Chester-Delaware Farm Bureau Presents Spring Awards

4/13/2013 7:00 AM
By Marilyn Hershey Southeastern Pa. Correspondent

WEST CHESTER, Pa. — The Chester-Delaware County Farm Bureau held its annual spring banquet March 28 at the Goshen Fire Hall in West Chester.

Mary Lou King of Cochranville, the recent winner of the “Unstoppable Mom” contest on the TV show “Live with Kelly and Michael,” told the 123 attendees that she is “proud to be a farmer because farmers support each other,” referring to the farmers across the country whose votes helped her win the contest.

King said that when the show’s producers came to the farm to shoot the video, they were in awe of her schedule and lifestyle, and told her the family’s “milk tasted like fine wine.”

Three awards were presented during the evening program. The first went to David Rotelle of September Farms of Honey Brook.

September Farms is a family-run business that processes 50,000 pounds of cheese a year from its 50 Holstein cows. Its 24 varieties of cheese have received three national awards over the years.

In 2002, Rotelle walked away from a family business so he could raise his young children in a farming lifestyle.

He said he recognizes this as a “difficult decision, but God has been good in their leap of faith.”

Since September Farm’s establishment, Rotelle said, he has seen a larger demand for PA Preferred and local foods, and he estimates that 65 percent of the family’s cheese is sold directly from the farm.

His wife, Roberta, and their six children work alongside him.

The second award went to Larry Welsch, executive director of the Downingtown-based Chester County Food Bank, which is not a typical “canned corn and peanut butter” food bank.

Instead, it focuses on teaching people how to grow their own food and sponsors a strong “gleaning program.”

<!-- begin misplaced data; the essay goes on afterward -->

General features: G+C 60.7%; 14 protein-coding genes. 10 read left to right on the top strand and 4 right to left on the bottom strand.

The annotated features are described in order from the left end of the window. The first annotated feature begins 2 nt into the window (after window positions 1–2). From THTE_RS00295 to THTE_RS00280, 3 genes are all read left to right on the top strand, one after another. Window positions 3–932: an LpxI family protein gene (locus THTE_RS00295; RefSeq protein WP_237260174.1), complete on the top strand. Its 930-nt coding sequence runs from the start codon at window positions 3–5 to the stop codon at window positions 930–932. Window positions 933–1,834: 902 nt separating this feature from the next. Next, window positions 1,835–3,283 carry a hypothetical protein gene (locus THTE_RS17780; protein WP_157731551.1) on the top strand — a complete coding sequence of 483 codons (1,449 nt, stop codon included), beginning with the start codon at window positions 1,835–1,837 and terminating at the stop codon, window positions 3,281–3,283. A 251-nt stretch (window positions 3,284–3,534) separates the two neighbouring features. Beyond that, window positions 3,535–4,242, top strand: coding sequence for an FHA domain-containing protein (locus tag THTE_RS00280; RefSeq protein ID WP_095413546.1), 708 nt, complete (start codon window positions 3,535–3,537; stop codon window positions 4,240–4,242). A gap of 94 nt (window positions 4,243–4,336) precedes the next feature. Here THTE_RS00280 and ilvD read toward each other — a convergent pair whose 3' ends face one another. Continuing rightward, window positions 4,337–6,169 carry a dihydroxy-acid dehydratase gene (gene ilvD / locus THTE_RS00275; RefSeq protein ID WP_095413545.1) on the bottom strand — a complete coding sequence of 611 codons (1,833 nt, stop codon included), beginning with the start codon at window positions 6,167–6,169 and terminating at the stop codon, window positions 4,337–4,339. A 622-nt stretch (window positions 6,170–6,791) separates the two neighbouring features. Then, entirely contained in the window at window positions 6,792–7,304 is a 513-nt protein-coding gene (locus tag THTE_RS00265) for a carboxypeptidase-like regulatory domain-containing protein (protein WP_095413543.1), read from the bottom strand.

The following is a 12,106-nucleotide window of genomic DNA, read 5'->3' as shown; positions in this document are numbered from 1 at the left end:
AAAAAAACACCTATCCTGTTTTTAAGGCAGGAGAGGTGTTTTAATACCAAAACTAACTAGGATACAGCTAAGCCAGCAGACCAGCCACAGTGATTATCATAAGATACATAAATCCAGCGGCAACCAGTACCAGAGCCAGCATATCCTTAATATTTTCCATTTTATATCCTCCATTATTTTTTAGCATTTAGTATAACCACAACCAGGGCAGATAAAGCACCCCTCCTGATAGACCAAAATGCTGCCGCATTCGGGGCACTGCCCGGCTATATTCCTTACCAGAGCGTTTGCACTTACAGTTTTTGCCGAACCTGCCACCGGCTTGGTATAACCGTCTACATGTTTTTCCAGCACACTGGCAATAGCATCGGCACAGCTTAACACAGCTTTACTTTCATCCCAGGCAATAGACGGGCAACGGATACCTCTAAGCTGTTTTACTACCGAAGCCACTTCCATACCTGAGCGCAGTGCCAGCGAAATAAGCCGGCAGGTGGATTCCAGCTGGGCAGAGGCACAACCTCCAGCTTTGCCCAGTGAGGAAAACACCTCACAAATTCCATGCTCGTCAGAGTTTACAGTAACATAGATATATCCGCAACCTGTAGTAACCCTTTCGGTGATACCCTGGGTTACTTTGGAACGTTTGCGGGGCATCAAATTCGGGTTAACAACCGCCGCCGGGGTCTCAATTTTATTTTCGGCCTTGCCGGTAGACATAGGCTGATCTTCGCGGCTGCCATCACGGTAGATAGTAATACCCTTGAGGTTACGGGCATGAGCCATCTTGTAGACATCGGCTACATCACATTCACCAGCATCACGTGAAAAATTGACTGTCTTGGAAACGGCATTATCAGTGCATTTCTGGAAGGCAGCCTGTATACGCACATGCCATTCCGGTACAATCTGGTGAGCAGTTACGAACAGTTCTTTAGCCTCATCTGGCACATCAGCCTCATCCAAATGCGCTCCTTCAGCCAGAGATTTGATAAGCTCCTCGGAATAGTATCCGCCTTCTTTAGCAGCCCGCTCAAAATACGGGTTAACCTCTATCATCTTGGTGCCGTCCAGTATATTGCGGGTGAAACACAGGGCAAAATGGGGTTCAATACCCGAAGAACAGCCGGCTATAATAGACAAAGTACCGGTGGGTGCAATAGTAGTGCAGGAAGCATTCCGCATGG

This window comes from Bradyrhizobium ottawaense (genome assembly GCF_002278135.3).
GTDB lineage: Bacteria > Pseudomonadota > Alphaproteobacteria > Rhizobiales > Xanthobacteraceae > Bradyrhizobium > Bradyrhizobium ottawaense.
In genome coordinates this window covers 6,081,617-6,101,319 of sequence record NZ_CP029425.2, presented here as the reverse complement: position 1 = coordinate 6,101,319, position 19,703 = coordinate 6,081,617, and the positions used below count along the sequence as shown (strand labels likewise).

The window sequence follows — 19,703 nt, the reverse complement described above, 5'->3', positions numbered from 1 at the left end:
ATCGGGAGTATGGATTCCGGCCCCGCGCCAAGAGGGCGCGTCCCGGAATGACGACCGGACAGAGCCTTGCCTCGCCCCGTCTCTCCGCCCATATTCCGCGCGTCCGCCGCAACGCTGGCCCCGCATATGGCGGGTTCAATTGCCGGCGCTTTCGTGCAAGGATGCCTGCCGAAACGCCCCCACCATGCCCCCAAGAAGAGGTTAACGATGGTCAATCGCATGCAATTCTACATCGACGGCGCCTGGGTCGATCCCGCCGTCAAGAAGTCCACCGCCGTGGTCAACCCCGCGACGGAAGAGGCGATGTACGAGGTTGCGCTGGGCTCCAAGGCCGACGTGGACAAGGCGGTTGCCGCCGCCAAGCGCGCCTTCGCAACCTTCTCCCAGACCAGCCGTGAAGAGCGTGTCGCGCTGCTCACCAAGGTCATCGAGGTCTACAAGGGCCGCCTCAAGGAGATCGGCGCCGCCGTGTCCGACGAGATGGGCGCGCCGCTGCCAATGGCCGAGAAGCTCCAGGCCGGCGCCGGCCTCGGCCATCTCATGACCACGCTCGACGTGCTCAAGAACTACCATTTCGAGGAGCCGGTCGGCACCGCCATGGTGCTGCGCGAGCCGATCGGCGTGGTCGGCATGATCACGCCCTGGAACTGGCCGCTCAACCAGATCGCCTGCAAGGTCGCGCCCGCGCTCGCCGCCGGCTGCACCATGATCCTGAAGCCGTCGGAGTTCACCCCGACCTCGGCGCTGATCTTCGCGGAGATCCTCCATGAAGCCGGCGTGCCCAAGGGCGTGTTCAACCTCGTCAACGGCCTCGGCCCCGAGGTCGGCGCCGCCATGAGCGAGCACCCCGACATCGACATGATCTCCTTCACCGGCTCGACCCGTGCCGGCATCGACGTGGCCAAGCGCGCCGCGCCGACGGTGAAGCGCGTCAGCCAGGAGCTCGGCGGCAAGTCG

Last year, the food bank reached a milestone of 1 million pounds of fresh produce gleaned from local farms and community supported agriculture operations, or CSAs.

Welsch said there are “537 raised garden beds in over 40 local schools,” where food is raised and gleaned for use in the cafeterias, teaching the children firsthand about how food is raised.

He pointed out that there are 70,000 people in Chester County who rely on food banks, including 12,000 children.

The final award went to Terry Brett of Kimberton Whole Foods, a small grocery chain dedicated to local organic foods.

Brett said he enjoys helping customers understand that “people who are involved in agriculture are real providers.” They are not in the agriculture business for personal gain “but for something much deeper; they are people who grow food and value the land.”

There are currently four Kimberton stores with a fifth scheduled to open soon.

Howard Robinson, longtime advocate for the Chester-Delaware County Farm Bureau, reported that it was the first county Farm Bureau in Pennsylvania to reach its goal of 846 regular members.

This is the second year it has accomplished this, and Glenn Michalak, Pennsylvania Farm Bureau’s regional organization director, commended Howard for singlehandedly “signing up 20 members.”

There are also 5,859 associate members in Chester and Delaware counties.

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